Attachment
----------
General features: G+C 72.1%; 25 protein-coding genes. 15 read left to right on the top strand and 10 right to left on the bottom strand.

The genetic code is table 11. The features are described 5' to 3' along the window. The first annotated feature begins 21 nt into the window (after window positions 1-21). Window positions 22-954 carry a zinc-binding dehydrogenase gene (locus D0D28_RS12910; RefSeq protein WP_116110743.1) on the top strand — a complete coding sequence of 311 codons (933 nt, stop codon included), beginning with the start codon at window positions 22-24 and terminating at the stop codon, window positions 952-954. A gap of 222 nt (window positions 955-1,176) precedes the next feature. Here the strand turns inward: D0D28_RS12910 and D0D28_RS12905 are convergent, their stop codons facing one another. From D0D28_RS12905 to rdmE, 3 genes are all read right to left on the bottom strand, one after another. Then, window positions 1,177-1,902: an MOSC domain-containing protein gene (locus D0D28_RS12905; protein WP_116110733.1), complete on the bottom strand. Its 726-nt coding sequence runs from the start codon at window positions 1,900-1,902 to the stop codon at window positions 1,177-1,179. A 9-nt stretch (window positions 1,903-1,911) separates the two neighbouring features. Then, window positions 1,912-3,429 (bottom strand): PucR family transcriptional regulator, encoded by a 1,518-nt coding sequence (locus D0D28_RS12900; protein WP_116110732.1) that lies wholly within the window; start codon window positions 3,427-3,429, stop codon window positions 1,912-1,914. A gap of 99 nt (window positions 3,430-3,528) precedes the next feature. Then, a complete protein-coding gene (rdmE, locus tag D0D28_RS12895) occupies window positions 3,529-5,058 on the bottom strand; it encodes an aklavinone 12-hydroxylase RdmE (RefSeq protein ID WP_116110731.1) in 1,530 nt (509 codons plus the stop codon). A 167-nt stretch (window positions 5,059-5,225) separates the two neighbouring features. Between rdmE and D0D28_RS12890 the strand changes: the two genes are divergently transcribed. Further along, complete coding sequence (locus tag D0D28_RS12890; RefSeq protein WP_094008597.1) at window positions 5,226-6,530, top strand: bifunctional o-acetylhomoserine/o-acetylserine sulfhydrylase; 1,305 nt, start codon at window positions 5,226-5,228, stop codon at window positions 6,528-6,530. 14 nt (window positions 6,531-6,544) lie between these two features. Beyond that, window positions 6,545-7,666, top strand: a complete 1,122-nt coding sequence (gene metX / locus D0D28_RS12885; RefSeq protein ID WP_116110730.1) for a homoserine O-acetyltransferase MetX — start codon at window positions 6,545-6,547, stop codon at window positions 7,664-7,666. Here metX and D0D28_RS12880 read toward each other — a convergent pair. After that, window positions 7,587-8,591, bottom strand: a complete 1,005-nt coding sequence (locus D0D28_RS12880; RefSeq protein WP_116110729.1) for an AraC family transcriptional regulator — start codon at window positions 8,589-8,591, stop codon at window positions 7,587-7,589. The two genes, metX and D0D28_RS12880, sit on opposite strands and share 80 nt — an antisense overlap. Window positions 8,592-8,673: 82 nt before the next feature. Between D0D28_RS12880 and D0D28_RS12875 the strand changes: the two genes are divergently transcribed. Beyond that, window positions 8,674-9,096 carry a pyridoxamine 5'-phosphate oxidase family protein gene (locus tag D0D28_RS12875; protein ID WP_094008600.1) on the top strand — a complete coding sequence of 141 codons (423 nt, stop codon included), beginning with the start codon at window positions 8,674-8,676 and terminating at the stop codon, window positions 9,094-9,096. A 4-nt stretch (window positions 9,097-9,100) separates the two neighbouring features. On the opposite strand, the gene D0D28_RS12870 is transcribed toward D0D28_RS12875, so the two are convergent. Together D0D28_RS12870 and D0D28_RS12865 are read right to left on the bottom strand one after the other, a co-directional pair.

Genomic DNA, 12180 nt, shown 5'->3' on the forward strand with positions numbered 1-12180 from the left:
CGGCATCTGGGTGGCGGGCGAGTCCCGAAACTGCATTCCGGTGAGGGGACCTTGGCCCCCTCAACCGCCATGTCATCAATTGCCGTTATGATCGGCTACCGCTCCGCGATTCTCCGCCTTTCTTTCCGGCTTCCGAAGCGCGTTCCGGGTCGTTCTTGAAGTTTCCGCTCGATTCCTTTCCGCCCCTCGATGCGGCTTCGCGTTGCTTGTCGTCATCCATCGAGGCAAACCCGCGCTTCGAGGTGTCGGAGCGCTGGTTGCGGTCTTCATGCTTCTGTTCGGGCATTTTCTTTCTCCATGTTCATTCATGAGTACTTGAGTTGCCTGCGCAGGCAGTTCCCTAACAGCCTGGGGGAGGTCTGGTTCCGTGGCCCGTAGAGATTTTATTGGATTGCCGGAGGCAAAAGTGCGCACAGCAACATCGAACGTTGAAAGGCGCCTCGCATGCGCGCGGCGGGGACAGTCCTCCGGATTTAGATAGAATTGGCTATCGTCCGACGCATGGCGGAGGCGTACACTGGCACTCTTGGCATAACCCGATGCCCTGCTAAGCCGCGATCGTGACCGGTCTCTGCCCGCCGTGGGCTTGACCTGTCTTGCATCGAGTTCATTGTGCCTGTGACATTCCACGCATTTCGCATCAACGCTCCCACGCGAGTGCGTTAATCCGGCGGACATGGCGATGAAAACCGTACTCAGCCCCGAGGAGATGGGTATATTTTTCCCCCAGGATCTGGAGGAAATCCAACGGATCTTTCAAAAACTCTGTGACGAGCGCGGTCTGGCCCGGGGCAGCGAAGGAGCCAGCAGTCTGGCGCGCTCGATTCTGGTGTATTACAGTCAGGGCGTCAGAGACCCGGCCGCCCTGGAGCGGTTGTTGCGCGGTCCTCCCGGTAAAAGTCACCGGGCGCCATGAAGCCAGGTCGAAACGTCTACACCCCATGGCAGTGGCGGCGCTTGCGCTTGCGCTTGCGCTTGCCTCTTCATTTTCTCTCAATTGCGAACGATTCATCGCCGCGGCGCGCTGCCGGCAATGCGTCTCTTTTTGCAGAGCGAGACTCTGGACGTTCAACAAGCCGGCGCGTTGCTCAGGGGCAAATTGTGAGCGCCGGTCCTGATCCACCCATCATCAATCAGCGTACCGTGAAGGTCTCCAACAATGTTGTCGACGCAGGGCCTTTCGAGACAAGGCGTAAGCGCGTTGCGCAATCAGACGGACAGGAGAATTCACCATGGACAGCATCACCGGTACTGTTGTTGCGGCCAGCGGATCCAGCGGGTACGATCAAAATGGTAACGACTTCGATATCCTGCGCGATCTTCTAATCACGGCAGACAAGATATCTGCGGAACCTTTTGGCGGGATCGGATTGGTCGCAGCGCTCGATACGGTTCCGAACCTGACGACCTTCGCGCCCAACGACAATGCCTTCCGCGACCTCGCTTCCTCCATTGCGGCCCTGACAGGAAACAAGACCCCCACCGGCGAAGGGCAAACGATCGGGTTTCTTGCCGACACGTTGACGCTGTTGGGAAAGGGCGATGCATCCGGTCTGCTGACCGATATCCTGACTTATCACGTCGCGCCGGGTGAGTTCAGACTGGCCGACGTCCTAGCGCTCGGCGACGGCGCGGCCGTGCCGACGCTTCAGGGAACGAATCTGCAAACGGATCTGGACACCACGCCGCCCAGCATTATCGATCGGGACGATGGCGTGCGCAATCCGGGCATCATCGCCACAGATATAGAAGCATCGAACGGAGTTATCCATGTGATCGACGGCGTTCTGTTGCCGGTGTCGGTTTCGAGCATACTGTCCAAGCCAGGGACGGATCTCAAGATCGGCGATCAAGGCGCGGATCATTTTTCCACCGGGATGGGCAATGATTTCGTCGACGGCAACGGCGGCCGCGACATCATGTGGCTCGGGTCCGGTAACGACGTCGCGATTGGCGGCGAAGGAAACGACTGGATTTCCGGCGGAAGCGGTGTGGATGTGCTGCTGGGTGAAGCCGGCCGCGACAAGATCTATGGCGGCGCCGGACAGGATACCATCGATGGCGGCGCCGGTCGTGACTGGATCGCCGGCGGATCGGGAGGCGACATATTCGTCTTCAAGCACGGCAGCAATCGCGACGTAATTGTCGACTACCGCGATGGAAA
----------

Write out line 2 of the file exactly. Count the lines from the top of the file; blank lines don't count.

The genetic code is table 11. The features are described 5' to 3' along the window. The first annotated feature begins 21 nt into the window (after window positions 1-21). Window positions 22-954 carry a zinc-binding dehydrogenase gene (locus D0D28_RS12910; RefSeq protein WP_116110743.1) on the top strand — a complete coding sequence of 311 codons (933 nt, stop codon included), beginning with the start codon at window positions 22-24 and terminating at the stop codon, window positions 952-954. A gap of 222 nt (window positions 955-1,176) precedes the next feature. Here the strand turns inward: D0D28_RS12910 and D0D28_RS12905 are convergent, their stop codons facing one another. From D0D28_RS12905 to rdmE, 3 genes are all read right to left on the bottom strand, one after another. Then, window positions 1,177-1,902: an MOSC domain-containing protein gene (locus D0D28_RS12905; protein WP_116110733.1), complete on the bottom strand. Its 726-nt coding sequence runs from the start codon at window positions 1,900-1,902 to the stop codon at window positions 1,177-1,179. A 9-nt stretch (window positions 1,903-1,911) separates the two neighbouring features. Then, window positions 1,912-3,429 (bottom strand): PucR family transcriptional regulator, encoded by a 1,518-nt coding sequence (locus D0D28_RS12900; protein WP_116110732.1) that lies wholly within the window; start codon window positions 3,427-3,429, stop codon window positions 1,912-1,914. A gap of 99 nt (window positions 3,430-3,528) precedes the next feature. Then, a complete protein-coding gene (rdmE, locus tag D0D28_RS12895) occupies window positions 3,529-5,058 on the bottom strand; it encodes an aklavinone 12-hydroxylase RdmE (RefSeq protein ID WP_116110731.1) in 1,530 nt (509 codons plus the stop codon). A 167-nt stretch (window positions 5,059-5,225) separates the two neighbouring features. Between rdmE and D0D28_RS12890 the strand changes: the two genes are divergently transcribed. Further along, complete coding sequence (locus tag D0D28_RS12890; RefSeq protein WP_094008597.1) at window positions 5,226-6,530, top strand: bifunctional o-acetylhomoserine/o-acetylserine sulfhydrylase; 1,305 nt, start codon at window positions 5,226-5,228, stop codon at window positions 6,528-6,530. 14 nt (window positions 6,531-6,544) lie between these two features. Beyond that, window positions 6,545-7,666, top strand: a complete 1,122-nt coding sequence (gene metX / locus D0D28_RS12885; RefSeq protein ID WP_116110730.1) for a homoserine O-acetyltransferase MetX — start codon at window positions 6,545-6,547, stop codon at window positions 7,664-7,666. Here metX and D0D28_RS12880 read toward each other — a convergent pair. After that, window positions 7,587-8,591, bottom strand: a complete 1,005-nt coding sequence (locus D0D28_RS12880; RefSeq protein WP_116110729.1) for an AraC family transcriptional regulator — start codon at window positions 8,589-8,591, stop codon at window positions 7,587-7,589. The two genes, metX and D0D28_RS12880, sit on opposite strands and share 80 nt — an antisense overlap. Window positions 8,592-8,673: 82 nt before the next feature. Between D0D28_RS12880 and D0D28_RS12875 the strand changes: the two genes are divergently transcribed. Beyond that, window positions 8,674-9,096 carry a pyridoxamine 5'-phosphate oxidase family protein gene (locus tag D0D28_RS12875; protein ID WP_094008600.1) on the top strand — a complete coding sequence of 141 codons (423 nt, stop codon included), beginning with the start codon at window positions 8,674-8,676 and terminating at the stop codon, window positions 9,094-9,096. A 4-nt stretch (window positions 9,097-9,100) separates the two neighbouring features. On the opposite strand, the gene D0D28_RS12870 is transcribed toward D0D28_RS12875, so the two are convergent. Together D0D28_RS12870 and D0D28_RS12865 are read right to left on the bottom strand one after the other, a co-directional pair.